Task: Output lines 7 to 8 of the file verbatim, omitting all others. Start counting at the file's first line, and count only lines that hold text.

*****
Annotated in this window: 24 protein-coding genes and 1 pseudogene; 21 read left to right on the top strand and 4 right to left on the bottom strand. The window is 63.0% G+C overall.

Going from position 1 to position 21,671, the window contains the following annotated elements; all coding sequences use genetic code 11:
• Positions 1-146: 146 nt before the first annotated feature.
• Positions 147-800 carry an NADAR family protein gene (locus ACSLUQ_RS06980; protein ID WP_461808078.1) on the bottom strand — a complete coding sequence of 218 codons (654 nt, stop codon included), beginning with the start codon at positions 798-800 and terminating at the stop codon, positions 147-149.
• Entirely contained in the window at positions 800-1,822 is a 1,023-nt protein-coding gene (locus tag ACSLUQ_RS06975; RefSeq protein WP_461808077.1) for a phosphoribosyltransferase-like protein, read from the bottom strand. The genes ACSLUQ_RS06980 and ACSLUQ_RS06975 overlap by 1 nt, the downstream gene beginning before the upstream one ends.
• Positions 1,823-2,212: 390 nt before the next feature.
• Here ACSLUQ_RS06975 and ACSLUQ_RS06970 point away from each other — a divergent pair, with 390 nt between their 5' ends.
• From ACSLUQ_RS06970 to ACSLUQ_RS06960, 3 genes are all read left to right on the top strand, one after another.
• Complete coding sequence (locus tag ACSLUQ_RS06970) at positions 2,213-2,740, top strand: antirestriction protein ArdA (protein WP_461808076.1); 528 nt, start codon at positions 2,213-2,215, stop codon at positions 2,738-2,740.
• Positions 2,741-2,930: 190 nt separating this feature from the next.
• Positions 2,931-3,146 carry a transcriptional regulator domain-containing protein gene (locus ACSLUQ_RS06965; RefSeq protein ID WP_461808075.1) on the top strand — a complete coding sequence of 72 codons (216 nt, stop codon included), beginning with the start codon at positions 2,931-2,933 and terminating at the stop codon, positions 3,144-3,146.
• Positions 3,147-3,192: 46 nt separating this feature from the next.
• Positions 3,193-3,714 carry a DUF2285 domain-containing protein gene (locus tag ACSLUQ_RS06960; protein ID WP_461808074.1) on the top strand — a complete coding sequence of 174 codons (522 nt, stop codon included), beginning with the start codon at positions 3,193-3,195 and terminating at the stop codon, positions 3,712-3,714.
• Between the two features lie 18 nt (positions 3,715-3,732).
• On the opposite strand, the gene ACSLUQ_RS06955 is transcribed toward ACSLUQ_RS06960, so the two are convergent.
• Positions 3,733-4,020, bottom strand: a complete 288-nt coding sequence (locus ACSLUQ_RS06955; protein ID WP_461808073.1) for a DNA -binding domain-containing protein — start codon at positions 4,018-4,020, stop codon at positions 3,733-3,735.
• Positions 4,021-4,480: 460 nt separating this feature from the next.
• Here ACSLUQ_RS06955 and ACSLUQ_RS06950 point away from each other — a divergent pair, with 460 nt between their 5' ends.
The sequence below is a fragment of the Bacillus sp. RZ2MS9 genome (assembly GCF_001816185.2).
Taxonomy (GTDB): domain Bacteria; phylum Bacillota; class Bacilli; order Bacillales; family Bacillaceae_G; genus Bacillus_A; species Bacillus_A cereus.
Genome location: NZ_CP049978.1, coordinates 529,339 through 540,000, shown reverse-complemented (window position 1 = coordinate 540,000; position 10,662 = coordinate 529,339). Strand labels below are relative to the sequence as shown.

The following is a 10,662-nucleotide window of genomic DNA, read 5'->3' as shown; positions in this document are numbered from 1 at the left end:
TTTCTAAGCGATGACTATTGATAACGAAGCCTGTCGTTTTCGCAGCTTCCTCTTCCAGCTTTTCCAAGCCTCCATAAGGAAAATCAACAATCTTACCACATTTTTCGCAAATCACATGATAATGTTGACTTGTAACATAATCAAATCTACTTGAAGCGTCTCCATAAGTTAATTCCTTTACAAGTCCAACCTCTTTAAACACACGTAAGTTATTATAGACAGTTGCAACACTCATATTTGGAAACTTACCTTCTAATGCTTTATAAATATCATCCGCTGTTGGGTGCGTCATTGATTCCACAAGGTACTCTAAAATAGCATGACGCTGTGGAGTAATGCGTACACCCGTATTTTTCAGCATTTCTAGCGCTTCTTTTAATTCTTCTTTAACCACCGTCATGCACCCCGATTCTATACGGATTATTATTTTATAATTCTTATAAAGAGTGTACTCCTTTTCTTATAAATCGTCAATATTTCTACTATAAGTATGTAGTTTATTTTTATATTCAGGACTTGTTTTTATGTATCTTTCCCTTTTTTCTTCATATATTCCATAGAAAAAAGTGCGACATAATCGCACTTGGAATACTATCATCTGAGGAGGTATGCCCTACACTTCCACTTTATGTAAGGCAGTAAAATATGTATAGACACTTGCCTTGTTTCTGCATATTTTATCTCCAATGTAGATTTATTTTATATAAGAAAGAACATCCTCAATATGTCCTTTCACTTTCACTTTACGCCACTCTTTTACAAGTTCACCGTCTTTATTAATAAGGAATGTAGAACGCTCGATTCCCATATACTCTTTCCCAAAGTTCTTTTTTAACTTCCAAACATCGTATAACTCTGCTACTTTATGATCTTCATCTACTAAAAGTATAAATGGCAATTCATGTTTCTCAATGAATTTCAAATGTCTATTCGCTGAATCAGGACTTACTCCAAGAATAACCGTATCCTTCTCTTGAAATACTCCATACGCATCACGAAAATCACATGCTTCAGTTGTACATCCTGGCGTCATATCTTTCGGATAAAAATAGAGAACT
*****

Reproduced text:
• Here ACSLUQ_RS06975 and ACSLUQ_RS06970 point away from each other — a divergent pair, with 390 nt between their 5' ends.
• From ACSLUQ_RS06970 to ACSLUQ_RS06960, 3 genes are all read left to right on the top strand, one after another.